It's interesting how certain small things burn into our memory when we are kids, only to come back to the front when we are adults. Even more interesting to people who aren't writers is how often these things make it into our books.
As an example, one of my fondest memories of summers as a child was going to Louisiana and staying with my grandparents at their home a few miles outside of Natchitoches, La. Many of the settings for my stories and books are based on that area. I may say it is Texas or somewhere else, but when I am writing it and picturing it in my mind, it is always there that i picture.
I have always been a voracious reader and visited the library at least once or twice a week there during the summer, joining the reading contest and always leaving with an armload of books after every visit. I can still remember sitting in the air conditioned library in a soft leather chair with the smell of old books surrounding me and looking out the back wall, which was made of glass, and out over Cane River which stood at the bottom of the hill behind the library. Often I would leave the library and wander a few blocks down Front Street, struggling with the stack of books, until I got to St. Denis Street, turning there and going to the P & C Rexall Drugstore.
The P & C was one of those great stores that not only carried comic books, make up, assorted medical supplies and prescriptions, but also had a counter where they served sodas, sandwiches, and ice cream. To any of those reading this who visited the P & C they will remember that the ice cream scooper was square, and I can still taste the delicious chocolate ice cream cone I would eat while sitting there on a revolving bar stool at the counter, struggling to read a book without dripping the melting ice cream and waiting for my grandparents to pick me up after they had finished their shopping elsewhere in town.
The P & C isn't there anymore, stores like Wal Mart and K & B Drugs having put it out of business, and the library has moved somewhere less scenic and that I'm sure doesn't smell as musty but they will both live in my memory just as the settings still live in my book, Junebug and The Body.
I love reading and that love is probably one of the reasons I love writing.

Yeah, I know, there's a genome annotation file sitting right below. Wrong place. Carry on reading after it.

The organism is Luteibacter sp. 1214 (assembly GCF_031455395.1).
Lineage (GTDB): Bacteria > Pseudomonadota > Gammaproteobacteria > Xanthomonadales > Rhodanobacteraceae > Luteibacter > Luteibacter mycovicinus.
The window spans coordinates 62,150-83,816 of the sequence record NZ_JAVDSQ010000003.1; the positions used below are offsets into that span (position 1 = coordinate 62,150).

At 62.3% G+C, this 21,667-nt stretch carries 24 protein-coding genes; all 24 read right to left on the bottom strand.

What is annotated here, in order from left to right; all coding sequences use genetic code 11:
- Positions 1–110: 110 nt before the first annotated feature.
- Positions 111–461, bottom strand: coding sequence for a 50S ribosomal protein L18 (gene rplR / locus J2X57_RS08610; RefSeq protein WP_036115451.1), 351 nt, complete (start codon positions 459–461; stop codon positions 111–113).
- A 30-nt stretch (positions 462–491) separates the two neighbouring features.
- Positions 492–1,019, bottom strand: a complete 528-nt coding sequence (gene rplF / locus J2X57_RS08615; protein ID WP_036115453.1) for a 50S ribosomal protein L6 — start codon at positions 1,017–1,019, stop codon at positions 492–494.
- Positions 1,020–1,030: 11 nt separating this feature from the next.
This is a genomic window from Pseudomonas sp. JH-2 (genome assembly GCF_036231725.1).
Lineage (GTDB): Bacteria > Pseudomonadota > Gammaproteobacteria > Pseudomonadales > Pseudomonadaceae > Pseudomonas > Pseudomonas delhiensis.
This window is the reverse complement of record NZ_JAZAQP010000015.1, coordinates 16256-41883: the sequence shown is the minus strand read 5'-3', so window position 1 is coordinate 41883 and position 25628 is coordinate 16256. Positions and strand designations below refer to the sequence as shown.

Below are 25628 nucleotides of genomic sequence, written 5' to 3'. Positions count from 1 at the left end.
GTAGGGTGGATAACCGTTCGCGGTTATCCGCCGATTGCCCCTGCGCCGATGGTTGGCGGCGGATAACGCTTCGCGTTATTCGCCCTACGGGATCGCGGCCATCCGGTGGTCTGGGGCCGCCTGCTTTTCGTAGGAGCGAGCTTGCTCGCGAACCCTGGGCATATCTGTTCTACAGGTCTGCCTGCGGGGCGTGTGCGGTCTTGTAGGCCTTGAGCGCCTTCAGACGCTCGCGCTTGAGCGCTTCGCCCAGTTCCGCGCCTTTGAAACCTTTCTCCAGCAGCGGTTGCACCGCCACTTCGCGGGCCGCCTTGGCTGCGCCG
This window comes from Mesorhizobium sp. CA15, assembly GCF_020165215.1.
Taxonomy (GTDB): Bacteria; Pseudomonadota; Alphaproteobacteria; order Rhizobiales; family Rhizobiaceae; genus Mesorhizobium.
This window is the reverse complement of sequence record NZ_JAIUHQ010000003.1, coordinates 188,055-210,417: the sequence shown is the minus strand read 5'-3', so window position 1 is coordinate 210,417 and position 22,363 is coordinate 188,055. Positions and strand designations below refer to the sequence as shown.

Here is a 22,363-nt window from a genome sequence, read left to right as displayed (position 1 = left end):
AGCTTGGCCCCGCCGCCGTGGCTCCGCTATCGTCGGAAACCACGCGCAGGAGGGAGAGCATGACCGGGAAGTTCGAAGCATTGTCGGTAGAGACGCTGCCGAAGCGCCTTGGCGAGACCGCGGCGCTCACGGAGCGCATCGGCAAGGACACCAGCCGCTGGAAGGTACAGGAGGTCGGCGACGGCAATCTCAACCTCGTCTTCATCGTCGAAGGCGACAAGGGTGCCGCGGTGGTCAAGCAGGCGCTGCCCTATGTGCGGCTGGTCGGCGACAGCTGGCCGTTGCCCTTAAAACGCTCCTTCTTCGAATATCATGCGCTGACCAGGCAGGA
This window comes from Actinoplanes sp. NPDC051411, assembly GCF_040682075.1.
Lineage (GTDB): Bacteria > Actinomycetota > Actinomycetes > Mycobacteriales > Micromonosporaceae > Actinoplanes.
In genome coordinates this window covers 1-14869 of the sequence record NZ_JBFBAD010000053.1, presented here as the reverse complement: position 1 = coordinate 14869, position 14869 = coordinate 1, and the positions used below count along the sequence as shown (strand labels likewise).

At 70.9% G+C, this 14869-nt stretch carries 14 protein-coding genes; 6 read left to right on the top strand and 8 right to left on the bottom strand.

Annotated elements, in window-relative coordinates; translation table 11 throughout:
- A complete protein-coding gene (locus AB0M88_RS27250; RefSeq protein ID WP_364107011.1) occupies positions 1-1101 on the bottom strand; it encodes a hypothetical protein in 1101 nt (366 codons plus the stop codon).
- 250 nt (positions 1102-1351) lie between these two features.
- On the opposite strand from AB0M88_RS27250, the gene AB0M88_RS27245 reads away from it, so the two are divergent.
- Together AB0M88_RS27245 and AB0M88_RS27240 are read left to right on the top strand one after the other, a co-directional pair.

When I was a kid I used to go down to my grandparent's house in Natchitoches, La. and spend every summer there. My grandparents lived outside of town a few miles and once a week or so my grandmother would go into town to buy groceries or shop. She never learned to drive and so it was usually a family trip involving assorted aunts or uncles and was an eagerly awaited affair.
I wasn't much on the shopping so they would drop me off at the library where I would bury myself in the books while sitting on a comfortable chair looking through the wall of glass onto Cane River. To this day, the smell of old books is still one of my favorite things (that and the feel of the book are the only things that make me prefer physical books over my Kindle). After picking out my stack of books I would go to the P & C Rexall Drugstore and get a chocolate ice cream cone (they used a ice cream scoop that made them square) and wait to be picked up, often spending part of the time reading comic books from the stand at the store.
These experience made it into my book, Junebug and the Body, and as I read it over and over doing edits it never failed to bring back those memories. I get the same feelings when I read one of the books that were available at the library. The Henry Reed series, Beverly Cleary's books about Henry Huggins, and, as I grew older, the S.E. Hinton books are sure to trigger memories.
I wonder if the kids raised on Harry Potter will experience the same sense of nostalgia? It is probably more common nowadays for parents to buy books for their children than it is for the kids to go to the library. I can remember every summer there was a reading contest at the public library with a party at the end. The winners, which usually included me (just like Junebug), were presented ribbons.
Harry Potter was the biggest thing to hit the world of children's books EVER but I'm curious to see if that has long term effects on the industry or if children will gradually slide back into the world of video games and television with no time for the heroes of the printed word.
I hope not, because "leaders are readers" and the world is sorely lacking in independent minded imagination right now and we need a generation of people willing to "go on walkabout" and not just be lemmings.
A NOTE TO eBOOK AUTHORS:
When publishing on the Kindle I make it a point to check the box to allow lending and I'd urge you to do the same. As writers we have at least a little duty to try and encourage people to read and some just don't have much extra money now. A plus is that by allowing at least some of your books to be loanedt you can pick up fans.